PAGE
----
To a calligrapher, the spacing, direction, inclination, pressure, and orientation of a stroke defines the “spirit” or energy of a line. The distinction between illuminating letterforms vs. printing text is a fascinating and sometimes polarizing topic.
Angular and stiff, loose and free, detailed and delicate, can all be used to describe lettering independent of the content being written. The combination and variation of these variables creates the calligrapher’s style and voice beyond the letter’s meaning.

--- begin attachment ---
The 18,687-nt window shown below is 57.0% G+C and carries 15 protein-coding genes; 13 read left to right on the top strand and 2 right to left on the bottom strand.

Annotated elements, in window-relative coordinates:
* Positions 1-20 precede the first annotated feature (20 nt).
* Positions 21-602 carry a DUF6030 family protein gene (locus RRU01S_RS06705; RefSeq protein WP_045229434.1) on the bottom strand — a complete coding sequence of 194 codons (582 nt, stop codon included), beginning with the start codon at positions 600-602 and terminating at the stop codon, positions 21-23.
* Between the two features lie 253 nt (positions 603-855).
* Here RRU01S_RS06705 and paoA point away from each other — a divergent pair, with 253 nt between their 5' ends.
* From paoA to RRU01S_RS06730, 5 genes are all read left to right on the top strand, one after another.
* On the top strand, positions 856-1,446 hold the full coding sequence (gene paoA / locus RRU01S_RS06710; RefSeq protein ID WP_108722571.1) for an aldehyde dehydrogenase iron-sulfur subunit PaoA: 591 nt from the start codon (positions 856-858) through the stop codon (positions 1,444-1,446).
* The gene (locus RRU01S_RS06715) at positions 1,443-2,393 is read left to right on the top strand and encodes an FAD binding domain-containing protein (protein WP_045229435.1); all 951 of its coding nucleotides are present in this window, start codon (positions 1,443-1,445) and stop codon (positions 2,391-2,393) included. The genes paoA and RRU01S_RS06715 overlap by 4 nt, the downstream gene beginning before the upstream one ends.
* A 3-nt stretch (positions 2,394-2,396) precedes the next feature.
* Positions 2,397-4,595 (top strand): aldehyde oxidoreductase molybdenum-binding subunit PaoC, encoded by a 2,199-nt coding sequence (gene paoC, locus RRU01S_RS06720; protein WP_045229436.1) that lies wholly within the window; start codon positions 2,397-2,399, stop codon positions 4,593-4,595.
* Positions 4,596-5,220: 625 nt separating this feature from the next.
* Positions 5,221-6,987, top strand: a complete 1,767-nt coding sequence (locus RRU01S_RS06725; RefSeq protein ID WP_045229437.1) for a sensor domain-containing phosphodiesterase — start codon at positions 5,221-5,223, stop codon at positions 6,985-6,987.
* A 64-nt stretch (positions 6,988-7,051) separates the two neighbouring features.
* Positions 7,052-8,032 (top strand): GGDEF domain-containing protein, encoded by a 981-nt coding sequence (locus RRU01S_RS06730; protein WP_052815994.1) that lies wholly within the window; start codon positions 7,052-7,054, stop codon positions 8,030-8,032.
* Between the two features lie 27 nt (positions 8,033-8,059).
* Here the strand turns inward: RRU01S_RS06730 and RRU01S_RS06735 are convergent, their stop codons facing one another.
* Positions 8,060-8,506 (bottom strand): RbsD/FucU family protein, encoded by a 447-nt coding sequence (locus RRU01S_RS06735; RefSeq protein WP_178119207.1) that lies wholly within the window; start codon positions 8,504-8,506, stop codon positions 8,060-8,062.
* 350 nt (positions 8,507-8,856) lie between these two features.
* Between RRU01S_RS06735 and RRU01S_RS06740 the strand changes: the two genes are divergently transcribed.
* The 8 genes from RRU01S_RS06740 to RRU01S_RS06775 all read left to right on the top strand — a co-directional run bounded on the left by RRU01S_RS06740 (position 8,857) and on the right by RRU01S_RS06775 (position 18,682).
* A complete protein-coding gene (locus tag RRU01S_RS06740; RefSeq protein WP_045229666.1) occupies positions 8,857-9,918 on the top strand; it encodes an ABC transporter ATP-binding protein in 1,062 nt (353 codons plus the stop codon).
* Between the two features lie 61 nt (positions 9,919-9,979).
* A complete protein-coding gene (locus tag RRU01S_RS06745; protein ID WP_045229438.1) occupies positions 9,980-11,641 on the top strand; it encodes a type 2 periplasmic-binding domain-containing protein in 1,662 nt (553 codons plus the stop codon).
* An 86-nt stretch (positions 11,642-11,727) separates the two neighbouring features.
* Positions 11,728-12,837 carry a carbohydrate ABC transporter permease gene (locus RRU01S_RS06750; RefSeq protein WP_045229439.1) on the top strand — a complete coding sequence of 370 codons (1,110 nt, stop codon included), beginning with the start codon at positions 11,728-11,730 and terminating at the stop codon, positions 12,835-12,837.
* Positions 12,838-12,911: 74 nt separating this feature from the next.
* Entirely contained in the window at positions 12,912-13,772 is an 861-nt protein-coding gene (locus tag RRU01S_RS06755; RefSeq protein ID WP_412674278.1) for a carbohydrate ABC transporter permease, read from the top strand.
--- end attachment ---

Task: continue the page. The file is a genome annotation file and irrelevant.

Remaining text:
The Labs team maintains a rich discussion about the place of automation in our processes, looking for the best of both moments between handmade and machine-made. When script fonts are printed on a conventional roller printer, letters are divided into rows of pixels placed on the page. While efficient and flexible, this process can eliminate conversation about the quality of the line and in some ways the voice of the calligrapher/typographer. However, applying patina chemistry onto panels with a robotic arm gives the designer full control over the application.
For Precision Patina, the Labs team explored this overlap of automation and authorship, generating “handmade” images in selectively patinated panels. The conversation surrounding printed vs. hand-drawn vs. machine-drawn media is alive and well on #plottertwitter.